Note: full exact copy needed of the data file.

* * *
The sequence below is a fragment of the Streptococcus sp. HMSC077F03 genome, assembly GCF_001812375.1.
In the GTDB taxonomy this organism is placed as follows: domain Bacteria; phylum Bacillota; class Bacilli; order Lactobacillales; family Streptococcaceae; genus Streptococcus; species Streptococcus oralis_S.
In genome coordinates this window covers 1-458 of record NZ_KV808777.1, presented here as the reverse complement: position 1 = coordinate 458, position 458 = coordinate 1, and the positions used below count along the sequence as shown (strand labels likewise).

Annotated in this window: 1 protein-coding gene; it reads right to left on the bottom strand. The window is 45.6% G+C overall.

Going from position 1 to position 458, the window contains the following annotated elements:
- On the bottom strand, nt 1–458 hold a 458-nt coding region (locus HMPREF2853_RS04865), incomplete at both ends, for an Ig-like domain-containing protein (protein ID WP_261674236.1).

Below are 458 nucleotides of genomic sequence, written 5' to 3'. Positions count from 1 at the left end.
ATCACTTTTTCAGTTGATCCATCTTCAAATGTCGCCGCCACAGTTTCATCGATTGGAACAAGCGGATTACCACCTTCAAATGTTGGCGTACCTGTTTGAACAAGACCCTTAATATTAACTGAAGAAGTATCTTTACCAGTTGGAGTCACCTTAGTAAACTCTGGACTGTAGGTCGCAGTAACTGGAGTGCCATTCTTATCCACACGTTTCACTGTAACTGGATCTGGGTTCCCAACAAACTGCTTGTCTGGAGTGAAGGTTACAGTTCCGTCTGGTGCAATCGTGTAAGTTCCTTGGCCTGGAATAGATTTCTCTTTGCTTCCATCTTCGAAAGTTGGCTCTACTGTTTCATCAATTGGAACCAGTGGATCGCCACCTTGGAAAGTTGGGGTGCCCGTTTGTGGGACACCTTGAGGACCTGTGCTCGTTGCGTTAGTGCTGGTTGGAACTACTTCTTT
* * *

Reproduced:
The sequence below is a fragment of the Streptococcus sp. HMSC077F03 genome, assembly GCF_001812375.1.
In the GTDB taxonomy this organism is placed as follows: domain Bacteria; phylum Bacillota; class Bacilli; order Lactobacillales; family Streptococcaceae; genus Streptococcus; species Streptococcus oralis_S.
In genome coordinates this window covers 1-458 of record NZ_KV808777.1, presented here as the reverse complement: position 1 = coordinate 458, position 458 = coordinate 1, and the positions used below count along the sequence as shown (strand labels likewise).

Annotated in this window: 1 protein-coding gene; it reads right to left on the bottom strand. The window is 45.6% G+C overall.

Going from position 1 to position 458, the window contains the following annotated elements:
- On the bottom strand, nt 1–458 hold a 458-nt coding region (locus HMPREF2853_RS04865), incomplete at both ends, for an Ig-like domain-containing protein (protein ID WP_261674236.1).

Below are 458 nucleotides of genomic sequence, written 5' to 3'. Positions count from 1 at the left end.
ATCACTTTTTCAGTTGATCCATCTTCAAATGTCGCCGCCACAGTTTCATCGATTGGAACAAGCGGATTACCACCTTCAAATGTTGGCGTACCTGTTTGAACAAGACCCTTAATATTAACTGAAGAAGTATCTTTACCAGTTGGAGTCACCTTAGTAAACTCTGGACTGTAGGTCGCAGTAACTGGAGTGCCATTCTTATCCACACGTTTCACTGTAACTGGATCTGGGTTCCCAACAAACTGCTTGTCTGGAGTGAAGGTTACAGTTCCGTCTGGTGCAATCGTGTAAGTTCCTTGGCCTGGAATAGATTTCTCTTTGCTTCCATCTTCGAAAGTTGGCTCTACTGTTTCATCAATTGGAACCAGTGGATCGCCACCTTGGAAAGTTGGGGTGCCCGTTTGTGGGACACCTTGAGGACCTGTGCTCGTTGCGTTAGTGCTGGTTGGAACTACTTCTTT